Oil Can Boyd

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Oil Can Boyd
Oil Can Boyd in 2008
Born: (1959-10-06) October 6, 1959 (age 59)
Meridian, Mississippi
Batted: Right Threw: Right
MLB debut
September 13, 1982, for the Boston Red Sox
Last MLB appearance
October 1, 1991, for the Texas Rangers
MLB statistics
Win–loss record78–77
Earned run average4.04

Dennis Ray "Oil Can" Boyd (born October 6, 1959) is a former starting pitcher in Major League Baseball. Boyd played for the Boston Red Sox (1982–89), Montreal Expos (1990–91), and Texas Rangers (1991). He batted and threw right-handed.

His nickname has been reported as coming from his beer-drinking days in his hometown of Meridian, Mississippi, where beer is referred to as "oil."[1] However, in a September 2012 interview, he said that wasn't strictly true; it was actually "rot-gut whiskey" from the neighborhood moonshiner.[2]

Major league career[edit]

1982-89: Boston Red Sox[edit]

Boyd attended Jackson State University. He was selected by the Boston Red Sox in the 16th round of the 1980 amateur draft, and made his debut in the 1982 season. He pitched 10 years in the majors before blood clots in his right arm ended his career.[3] According to the Inside Baseball portion of the April 27, 1987 Sports Illustrated, Boyd listed Haiti in the '87 Red Sox yearbook as his favorite vacation destination.

In a 10-season career, Boyd collected a 78-77 record with 799 strikeouts and a 4.04 ERA in 1389.2 innings.[3]

From 1983–85 Boyd won 31 games for Boston, with 15 victories in 1985. In the same season, he posted career-highs in games started (35), complete games (13), strikeouts (154) and innings pitched (272.1).

In 1986, he won a career-high 16 games for the Sox. Boyd started game three of the 1986 World Series against the New York Mets.

1990–1991: Montreal Expos[edit]

Boyd signed with the Expos as a free agent after the 1989 season.

In 1990 he won 10 games for the Expos and compiled a 2.93 ERA.

When the Rangers acquired him from Montreal during the 1991 season, it looked like a deal which might lead to a division title, and though Boyd's work with the Expos before coming to Texas wasn't great (6-8, 3.52), it was good enough for the pitching-poor Rangers; however, in 12 starts he posted a 2-7 record with a 6.68 ERA (the highest of his career) and allowed 81 hits in only 62 innings. Boyd was a free agent when the season ended, and after turning down some offers for relief duties, he retired.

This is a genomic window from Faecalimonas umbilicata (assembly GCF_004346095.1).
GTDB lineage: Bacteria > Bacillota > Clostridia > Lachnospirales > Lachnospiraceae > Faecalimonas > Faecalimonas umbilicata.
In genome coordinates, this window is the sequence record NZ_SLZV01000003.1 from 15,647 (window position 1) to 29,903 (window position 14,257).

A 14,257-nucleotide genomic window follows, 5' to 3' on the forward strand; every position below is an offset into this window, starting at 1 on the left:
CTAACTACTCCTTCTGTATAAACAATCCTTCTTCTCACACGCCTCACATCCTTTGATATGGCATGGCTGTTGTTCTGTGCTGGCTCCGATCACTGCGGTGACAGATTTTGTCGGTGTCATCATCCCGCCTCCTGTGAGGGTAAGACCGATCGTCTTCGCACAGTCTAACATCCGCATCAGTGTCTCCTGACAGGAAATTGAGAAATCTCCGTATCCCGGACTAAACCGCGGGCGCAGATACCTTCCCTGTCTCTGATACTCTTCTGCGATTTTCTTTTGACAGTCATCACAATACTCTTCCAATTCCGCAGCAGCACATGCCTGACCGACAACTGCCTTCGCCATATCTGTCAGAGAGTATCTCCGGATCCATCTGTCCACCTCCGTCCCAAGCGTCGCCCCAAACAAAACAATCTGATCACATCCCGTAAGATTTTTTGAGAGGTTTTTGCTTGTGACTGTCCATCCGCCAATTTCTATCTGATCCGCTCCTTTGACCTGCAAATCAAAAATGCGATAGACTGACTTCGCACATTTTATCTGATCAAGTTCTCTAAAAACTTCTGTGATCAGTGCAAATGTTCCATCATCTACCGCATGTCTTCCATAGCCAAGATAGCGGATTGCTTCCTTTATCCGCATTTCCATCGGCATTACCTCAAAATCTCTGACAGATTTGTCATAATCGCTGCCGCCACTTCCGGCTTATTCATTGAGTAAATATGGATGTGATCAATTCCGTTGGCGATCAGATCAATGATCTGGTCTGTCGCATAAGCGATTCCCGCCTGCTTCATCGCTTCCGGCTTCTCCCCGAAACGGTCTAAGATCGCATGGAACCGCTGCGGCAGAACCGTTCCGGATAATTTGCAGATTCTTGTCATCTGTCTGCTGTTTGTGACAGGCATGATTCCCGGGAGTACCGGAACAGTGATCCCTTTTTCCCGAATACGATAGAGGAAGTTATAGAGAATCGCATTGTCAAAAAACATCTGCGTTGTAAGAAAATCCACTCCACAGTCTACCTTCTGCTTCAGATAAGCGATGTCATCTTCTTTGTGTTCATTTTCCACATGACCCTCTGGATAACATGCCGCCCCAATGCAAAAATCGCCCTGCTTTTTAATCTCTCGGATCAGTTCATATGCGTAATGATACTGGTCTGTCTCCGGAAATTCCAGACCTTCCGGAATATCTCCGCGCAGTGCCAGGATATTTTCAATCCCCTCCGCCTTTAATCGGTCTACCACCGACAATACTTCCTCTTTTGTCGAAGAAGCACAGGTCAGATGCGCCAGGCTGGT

1992–2005: Minor leagues[edit]

Between the 1990s and 2000s, Boyd pitched in the minors, Northern League, Puerto Rico and In 1993 he played for the Industriales de Monterrey Mexico. In 2005, he came out of retirement to pitch for the Brockton Rox of the Can-Am League.

Personal life[edit]

In November 2005, Boyd was indicted by a federal grand jury in Mississippi for threatening a former girlfriend (who was also a business associate) as well as her son. On November 14, 2005, Boyd surrendered to F.B.I. agents in Tupelo, Mississippi.[4]

In February 2012, Boyd admitted to extensive use of cocaine while he was playing in the Major Leagues and said he was often under the influence of cocaine while pitching.[5]


  1. ^ "Oil Can Boyd". Boston's Pastime. Retrieved February 9, 2012.
  2. ^ "Oil Can Boyd Opens Up About 1986, Bobby V., and How He Really Got His Nickname". Bleacher Report. Retrieved July 7, 2012.
  3. ^ a b ed. by David Pietrusza .... (2000), Baseball : the biographical encyclopedia, Kingston, New York: Total/Sports Illustrated, p. 115, ISBN 1-892129-34-5CS1 maint: Extra text: authors list (link).
  4. ^ "'Oil Can' Boyd surrenders after indictment". MSNBC.com. November 14, 2005. Retrieved February 9, 2012.
  5. ^ "'Oil Can' Boyd Admits To Pitching Under Influence Of Cocaine". CBS Boston. February 9, 2012. Retrieved February 9, 2012.

External links[edit]